September 21, 2020
Three months have passed since the FAA granted a special waiver to the drone delivery company Zipline International. Early last week, Walmart announced a partnership with Zipline to “launch a first-of-its-kind drone delivery operation in the U.S.” to distribute health and other wellness products. This innovation could have substantial health and economic benefits.
July 22, 2020
Last Friday, CEI took a stand for federalism and separation of powers through an amicus brief. These constitutional principles are critical to the constitutionally limited government that ensures our freedom.
Our system of government is designed to accommodate differences of opinion on how it should be run. This was done by allowing each state to decide for itself how it wanted to operate.
May 8, 2020
On May 1, the EPA sent its first-ever proposed rule on aircraft greenhouse gas emissions to OMB for review. Promulgated pursuant to the Clean Air Act, the proposed rule comes at a time when the airlines are struggling badly because of the COVID-19 crisis and can ill afford potentially expensive new obligations.
April 24, 2020
Today, CEI submitted comments in response to the U.S. Department of Transportation’s notice of proposed rulemaking in the matter of Defining Unfair or Deceptive Practices. At issue is past backdoor re-regulatory activity that perversely harms consumers under the banner of consumer protection. Fortunately, the current DOT has signaled it does not want to engage in the abuses of its predecessors.
March 24, 2020
Airports haven’t been this empty since after 9/11, so it is not surprising that airlines would be recipients of tens of billions of assistance in the proposed House COVID-19 stimulus legislation. But House Democrats are using the occasion to try to force through unrelated environmental measures that would raise the cost of flying.
February 21, 2020
Secretary of Transportation Elaine Chao announced a new proposed rule that would “align its definitions of unfairness and deception with the principles set forth by the Federal Trade Commission,” which “is intended to provide regulated entities and other interested parties greater clarity and certainty about the Department’s interpretation of unfair or deceptive practices in the context of aviation consumer protection rulemaking and enforcement actions.” This is great news for consumers and their aviation service providers.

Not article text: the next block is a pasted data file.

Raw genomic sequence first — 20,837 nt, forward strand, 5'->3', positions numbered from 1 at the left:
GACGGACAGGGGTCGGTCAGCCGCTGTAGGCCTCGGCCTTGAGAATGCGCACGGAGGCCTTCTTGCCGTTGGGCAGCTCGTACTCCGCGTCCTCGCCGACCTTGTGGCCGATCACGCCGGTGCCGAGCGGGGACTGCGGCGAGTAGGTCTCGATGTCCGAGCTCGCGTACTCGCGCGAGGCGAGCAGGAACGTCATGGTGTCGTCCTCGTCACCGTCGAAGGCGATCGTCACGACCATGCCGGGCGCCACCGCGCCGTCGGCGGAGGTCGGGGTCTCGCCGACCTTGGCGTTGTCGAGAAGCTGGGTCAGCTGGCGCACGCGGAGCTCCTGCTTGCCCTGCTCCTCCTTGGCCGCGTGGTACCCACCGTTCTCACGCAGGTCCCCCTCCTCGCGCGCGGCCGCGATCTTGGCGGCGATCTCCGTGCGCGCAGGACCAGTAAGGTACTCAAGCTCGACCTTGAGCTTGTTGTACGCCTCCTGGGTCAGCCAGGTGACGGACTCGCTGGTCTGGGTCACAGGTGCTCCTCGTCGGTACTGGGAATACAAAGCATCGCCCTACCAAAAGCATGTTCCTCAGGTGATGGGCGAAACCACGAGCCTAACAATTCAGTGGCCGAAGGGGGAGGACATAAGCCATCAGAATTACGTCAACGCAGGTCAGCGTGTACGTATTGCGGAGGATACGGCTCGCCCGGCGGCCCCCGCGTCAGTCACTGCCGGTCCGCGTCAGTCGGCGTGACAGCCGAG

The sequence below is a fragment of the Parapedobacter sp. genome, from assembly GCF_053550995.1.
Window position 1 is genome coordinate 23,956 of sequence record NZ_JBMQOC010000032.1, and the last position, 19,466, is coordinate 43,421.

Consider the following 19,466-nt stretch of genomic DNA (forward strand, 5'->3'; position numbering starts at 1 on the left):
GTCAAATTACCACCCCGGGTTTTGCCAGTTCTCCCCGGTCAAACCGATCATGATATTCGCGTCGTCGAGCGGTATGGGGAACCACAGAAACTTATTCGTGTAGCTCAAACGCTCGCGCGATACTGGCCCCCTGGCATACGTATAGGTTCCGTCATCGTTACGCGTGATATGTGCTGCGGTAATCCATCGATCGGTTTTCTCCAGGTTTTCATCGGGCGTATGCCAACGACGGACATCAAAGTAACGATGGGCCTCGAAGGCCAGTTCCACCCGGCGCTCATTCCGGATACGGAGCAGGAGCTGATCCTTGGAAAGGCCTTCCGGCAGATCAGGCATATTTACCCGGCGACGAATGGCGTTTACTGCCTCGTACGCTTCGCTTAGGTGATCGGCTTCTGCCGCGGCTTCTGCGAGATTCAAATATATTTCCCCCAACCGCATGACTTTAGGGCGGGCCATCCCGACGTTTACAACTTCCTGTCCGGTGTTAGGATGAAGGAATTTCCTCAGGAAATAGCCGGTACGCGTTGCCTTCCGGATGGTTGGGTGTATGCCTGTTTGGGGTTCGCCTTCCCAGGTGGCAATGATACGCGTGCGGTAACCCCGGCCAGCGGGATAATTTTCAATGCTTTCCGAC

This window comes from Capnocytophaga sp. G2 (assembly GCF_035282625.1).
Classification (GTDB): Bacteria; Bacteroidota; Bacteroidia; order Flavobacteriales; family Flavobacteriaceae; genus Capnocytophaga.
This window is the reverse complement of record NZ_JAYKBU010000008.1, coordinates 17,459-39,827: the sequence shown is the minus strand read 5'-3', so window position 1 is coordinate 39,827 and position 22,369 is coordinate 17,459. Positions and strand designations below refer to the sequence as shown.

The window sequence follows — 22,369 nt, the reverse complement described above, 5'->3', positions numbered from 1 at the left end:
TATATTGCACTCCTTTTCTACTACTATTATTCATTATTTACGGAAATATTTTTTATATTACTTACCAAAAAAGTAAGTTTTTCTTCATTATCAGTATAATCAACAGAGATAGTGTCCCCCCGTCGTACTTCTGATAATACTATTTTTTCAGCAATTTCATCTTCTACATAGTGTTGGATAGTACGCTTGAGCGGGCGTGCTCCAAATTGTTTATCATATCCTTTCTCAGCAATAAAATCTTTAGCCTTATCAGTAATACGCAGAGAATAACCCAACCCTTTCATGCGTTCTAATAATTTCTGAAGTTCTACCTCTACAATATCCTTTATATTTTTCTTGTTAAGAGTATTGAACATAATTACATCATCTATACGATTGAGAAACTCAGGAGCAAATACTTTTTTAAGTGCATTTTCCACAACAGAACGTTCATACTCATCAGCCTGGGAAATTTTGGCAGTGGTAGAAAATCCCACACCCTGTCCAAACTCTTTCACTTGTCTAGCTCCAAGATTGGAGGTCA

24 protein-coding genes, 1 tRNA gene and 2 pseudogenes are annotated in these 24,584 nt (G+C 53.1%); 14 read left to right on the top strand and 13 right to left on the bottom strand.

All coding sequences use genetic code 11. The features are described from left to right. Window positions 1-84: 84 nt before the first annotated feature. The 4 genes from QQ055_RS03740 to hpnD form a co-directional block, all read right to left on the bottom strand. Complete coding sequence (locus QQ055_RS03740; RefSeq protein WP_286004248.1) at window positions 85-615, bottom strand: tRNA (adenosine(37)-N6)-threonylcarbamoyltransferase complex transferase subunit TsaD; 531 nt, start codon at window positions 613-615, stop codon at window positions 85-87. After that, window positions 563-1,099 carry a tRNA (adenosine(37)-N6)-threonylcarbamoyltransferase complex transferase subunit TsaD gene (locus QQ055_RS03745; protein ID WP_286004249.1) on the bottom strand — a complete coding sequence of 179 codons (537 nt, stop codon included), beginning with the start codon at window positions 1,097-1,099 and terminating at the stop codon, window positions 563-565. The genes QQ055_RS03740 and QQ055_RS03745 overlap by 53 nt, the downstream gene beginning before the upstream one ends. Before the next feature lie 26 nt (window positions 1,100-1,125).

February 6, 2020
Late yesterday, it was reported that the Department of Homeland Security has suspended entry of New Yorkers into four “trusted traveler” programs. Today, the department released the letter it sent to the New York State Department of Motor Vehicles announcing this sudden change in policy.
Trusted traveler programs came about following the great expansion of the national security state following the September 11, 2001, terrorist attacks. In a nutshell, screening for both domestic and international travelers was reoriented to presume everyone was a potential terrorist, and then carved out screening exceptions and creating expedited screening lanes for those who willingly submit and pay for enhanced pre-screening.
December 18, 2019
On January 27th, the United States Department of Justice (DOJ) will attempt to block travel technology company Sabre Corporation from purchasing communications protocol innovator Farelogix, Inc. This will be the DOJ’s first time back at bat after striking out in June 2018 against AT&T’s ultimately successful acquisition of Time Warner. Unfortunately, it’s a good example of overzealous antitrust regulation.
October 16, 2019
Today CEI led a coalition letter in support of H.R. 3791, the “Investing in America: Rebuilding America’s Airport Infrastructure Act,” the bipartisan airport financing reform legislation introduced by Reps. Thomas Massie (R-KY) and Earl Blumenauer (D-OR).
October 3, 2019
The Trump administration has announced tariffs on $7.5 billion of goods from the European Union. This time, it is being done with the World Trade Organization’s blessing. Here is what is different about these tariffs—and what isn’t.